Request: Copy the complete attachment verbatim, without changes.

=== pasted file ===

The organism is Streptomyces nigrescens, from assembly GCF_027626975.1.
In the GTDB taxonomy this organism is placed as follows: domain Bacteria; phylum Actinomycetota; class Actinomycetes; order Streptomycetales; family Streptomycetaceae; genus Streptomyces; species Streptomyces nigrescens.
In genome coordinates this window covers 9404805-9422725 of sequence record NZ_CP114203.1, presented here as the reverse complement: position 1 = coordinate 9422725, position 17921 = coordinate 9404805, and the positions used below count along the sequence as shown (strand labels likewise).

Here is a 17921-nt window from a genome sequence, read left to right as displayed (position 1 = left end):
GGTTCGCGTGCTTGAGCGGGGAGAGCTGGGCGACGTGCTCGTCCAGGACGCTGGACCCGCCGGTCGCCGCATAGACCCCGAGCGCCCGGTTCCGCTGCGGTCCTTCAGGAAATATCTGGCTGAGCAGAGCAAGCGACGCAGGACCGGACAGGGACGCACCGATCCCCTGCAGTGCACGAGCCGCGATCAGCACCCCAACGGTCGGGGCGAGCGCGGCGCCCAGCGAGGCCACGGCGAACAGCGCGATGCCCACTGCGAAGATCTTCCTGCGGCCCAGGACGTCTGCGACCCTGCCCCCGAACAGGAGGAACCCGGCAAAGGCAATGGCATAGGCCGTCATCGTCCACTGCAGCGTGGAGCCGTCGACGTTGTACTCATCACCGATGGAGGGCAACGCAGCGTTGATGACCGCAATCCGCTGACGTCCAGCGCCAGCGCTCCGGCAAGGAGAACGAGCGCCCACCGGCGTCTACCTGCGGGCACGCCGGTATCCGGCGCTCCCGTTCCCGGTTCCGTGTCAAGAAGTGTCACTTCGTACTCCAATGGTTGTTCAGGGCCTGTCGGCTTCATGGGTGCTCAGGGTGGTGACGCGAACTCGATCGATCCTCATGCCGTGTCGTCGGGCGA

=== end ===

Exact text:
The organism is Streptomyces nigrescens, from assembly GCF_027626975.1.
In the GTDB taxonomy this organism is placed as follows: domain Bacteria; phylum Actinomycetota; class Actinomycetes; order Streptomycetales; family Streptomycetaceae; genus Streptomyces; species Streptomyces nigrescens.
In genome coordinates this window covers 9404805-9422725 of sequence record NZ_CP114203.1, presented here as the reverse complement: position 1 = coordinate 9422725, position 17921 = coordinate 9404805, and the positions used below count along the sequence as shown (strand labels likewise).

Here is a 17921-nt window from a genome sequence, read left to right as displayed (position 1 = left end):
GGTTCGCGTGCTTGAGCGGGGAGAGCTGGGCGACGTGCTCGTCCAGGACGCTGGACCCGCCGGTCGCCGCATAGACCCCGAGCGCCCGGTTCCGCTGCGGTCCTTCAGGAAATATCTGGCTGAGCAGAGCAAGCGACGCAGGACCGGACAGGGACGCACCGATCCCCTGCAGTGCACGAGCCGCGATCAGCACCCCAACGGTCGGGGCGAGCGCGGCGCCCAGCGAGGCCACGGCGAACAGCGCGATGCCCACTGCGAAGATCTTCCTGCGGCCCAGGACGTCTGCGACCCTGCCCCCGAACAGGAGGAACCCGGCAAAGGCAATGGCATAGGCCGTCATCGTCCACTGCAGCGTGGAGCCGTCGACGTTGTACTCATCACCGATGGAGGGCAACGCAGCGTTGATGACCGCAATCCGCTGACGTCCAGCGCCAGCGCTCCGGCAAGGAGAACGAGCGCCCACCGGCGTCTACCTGCGGGCACGCCGGTATCCGGCGCTCCCGTTCCCGGTTCCGTGTCAAGAAGTGTCACTTCGTACTCCAATGGTTGTTCAGGGCCTGTCGGCTTCATGGGTGCTCAGGGTGGTGACGCGAACTCGATCGATCCTCATGCCGTGTCGTCGGGCGA